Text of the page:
With the addition of VR, the rooms transform. The painstaking attention to detail, including the everyday mundane minutiae brings the rooms to life: cutlery laid out for a meal, personal items on a bedside table, even the dust dancing in the light. As Leopold says, “all of a sudden, the space starts to tell the story. I think virtual reality is a time machine.”
And the power of the VR experience is not just visual. For the sound design, the creators’ detail was just as meticulous, from recording an actual tram from that era to capturing the sound of church bells from the attic, a space where Anne found privacy and safety, if only for moments at a time. It’s an experience “made with the senses,” one that turns Anne from a historical icon to a young girl, hidden away, unable to leave and terrified of making a noise that could lead to discovery.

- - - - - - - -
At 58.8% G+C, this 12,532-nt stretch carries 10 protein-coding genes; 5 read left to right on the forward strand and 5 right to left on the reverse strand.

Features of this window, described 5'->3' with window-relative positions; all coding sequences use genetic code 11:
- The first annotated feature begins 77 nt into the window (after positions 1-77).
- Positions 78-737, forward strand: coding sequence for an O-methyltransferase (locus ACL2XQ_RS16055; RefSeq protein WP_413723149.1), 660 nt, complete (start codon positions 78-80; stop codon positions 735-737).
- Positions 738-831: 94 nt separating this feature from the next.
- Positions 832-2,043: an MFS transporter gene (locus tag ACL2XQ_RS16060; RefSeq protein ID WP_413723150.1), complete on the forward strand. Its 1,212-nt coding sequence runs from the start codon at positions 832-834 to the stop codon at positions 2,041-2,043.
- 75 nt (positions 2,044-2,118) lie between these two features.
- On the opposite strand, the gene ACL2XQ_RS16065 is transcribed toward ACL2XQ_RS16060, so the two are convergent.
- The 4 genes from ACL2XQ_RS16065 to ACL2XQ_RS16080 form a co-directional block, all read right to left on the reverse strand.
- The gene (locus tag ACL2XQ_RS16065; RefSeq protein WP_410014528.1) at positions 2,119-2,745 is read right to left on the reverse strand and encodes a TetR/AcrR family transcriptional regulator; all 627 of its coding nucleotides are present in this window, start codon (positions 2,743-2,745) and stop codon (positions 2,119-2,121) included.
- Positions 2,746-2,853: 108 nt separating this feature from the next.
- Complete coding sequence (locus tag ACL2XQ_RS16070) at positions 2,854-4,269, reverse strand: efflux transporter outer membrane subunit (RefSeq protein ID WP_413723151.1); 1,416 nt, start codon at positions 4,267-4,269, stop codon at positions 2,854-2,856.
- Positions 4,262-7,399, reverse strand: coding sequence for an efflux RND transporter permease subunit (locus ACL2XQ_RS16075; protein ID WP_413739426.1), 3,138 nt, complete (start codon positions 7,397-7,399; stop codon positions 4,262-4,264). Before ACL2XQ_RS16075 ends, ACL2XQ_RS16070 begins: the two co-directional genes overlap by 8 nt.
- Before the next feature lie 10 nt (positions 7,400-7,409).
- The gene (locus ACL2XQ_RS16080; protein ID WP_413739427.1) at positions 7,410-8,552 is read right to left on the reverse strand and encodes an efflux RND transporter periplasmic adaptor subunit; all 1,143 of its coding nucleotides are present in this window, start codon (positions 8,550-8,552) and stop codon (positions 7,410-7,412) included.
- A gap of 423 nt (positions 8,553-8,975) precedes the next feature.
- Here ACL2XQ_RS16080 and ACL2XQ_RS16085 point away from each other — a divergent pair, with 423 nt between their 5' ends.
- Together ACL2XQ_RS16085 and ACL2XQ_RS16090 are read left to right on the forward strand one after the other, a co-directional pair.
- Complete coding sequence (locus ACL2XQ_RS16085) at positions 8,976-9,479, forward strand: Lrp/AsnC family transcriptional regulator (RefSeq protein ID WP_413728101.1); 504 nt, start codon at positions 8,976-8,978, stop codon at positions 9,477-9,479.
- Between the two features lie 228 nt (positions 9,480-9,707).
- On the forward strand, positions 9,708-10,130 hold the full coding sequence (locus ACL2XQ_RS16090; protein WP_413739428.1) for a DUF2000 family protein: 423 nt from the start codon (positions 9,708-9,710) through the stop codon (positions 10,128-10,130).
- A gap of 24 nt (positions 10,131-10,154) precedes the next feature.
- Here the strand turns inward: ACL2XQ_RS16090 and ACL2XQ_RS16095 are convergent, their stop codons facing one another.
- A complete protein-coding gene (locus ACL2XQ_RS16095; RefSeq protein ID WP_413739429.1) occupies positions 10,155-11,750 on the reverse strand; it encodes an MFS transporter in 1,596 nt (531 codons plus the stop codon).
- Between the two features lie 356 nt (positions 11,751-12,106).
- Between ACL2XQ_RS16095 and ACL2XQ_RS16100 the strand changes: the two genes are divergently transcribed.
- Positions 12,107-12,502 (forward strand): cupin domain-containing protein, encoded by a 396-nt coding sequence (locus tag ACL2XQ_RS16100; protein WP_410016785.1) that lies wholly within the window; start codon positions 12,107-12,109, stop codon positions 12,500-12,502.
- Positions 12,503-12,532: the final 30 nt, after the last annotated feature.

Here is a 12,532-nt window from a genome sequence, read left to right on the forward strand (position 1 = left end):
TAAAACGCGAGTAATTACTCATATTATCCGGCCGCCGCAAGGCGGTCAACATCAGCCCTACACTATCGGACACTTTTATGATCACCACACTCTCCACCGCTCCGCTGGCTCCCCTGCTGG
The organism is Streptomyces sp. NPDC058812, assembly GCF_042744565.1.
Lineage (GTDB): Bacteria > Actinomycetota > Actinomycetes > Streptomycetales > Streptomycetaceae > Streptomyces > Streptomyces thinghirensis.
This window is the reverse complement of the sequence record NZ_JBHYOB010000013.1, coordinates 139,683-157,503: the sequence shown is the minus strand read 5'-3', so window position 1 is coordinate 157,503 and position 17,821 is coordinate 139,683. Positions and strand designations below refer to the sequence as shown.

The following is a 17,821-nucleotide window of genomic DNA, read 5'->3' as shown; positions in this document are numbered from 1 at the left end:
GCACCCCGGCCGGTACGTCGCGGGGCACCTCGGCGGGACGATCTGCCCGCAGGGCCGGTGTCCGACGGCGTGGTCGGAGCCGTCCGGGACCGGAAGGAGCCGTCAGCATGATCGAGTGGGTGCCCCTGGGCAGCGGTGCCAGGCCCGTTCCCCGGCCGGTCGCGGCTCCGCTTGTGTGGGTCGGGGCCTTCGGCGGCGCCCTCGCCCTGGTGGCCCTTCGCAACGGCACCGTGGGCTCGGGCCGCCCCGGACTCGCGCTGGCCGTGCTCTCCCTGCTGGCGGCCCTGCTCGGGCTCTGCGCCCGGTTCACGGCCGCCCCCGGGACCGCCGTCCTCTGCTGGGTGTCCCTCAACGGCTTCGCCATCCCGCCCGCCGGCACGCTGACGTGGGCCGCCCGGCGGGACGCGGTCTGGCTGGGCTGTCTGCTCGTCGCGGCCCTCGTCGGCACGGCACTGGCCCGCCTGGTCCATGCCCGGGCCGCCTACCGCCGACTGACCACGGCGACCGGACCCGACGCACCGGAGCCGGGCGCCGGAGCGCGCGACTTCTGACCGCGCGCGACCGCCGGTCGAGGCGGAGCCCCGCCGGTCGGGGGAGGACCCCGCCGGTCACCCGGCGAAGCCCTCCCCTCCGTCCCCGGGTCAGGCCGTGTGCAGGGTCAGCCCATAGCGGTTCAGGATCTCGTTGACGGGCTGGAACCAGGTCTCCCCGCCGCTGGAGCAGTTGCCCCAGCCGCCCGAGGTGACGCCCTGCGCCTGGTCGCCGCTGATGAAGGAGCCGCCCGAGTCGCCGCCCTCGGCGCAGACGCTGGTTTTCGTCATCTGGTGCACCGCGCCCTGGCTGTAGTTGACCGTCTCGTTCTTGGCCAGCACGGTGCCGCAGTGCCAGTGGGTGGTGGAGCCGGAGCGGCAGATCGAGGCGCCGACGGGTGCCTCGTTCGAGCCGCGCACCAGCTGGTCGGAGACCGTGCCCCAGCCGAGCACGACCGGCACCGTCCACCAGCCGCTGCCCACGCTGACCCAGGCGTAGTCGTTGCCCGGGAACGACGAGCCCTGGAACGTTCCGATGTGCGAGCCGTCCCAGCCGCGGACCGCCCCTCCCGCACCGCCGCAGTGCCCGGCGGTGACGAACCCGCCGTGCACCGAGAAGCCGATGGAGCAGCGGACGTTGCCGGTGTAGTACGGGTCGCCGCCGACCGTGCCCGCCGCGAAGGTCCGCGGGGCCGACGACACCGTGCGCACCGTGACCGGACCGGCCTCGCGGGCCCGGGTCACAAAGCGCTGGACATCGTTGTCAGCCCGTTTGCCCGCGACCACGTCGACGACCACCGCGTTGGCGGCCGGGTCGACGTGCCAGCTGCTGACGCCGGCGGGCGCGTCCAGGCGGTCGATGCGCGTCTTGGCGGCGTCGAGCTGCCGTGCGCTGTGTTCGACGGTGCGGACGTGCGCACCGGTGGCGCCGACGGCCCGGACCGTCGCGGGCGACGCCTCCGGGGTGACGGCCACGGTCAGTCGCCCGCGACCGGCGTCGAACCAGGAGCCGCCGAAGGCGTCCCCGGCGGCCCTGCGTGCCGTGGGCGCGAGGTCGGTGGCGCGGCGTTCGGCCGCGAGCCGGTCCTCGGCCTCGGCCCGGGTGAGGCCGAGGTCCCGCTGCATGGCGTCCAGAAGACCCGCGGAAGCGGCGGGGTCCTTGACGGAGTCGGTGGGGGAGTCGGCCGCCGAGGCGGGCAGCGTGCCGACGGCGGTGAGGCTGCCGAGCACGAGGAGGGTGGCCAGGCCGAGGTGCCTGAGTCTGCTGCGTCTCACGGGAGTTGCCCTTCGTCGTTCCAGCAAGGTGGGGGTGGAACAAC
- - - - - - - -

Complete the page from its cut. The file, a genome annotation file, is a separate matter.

All of this creates a rich, immersive experience that allows virtual visitors to explore the house in detail, at their own pace. In VR they can even visit the attic, a space unavailable to the 1.3 million people who visit the Anne Frank House every year.
In her diary, Anne Frank wrote, “I want to be useful … to all people, even those I've never met. I want to go on living even after my death.” With her writing, the museum, and this virtual experience, that seems more certain than ever. As one visitor says, “it feels like I’ve stepped into her life.”
©ANNE FRANK FONDS Basel, Switzerland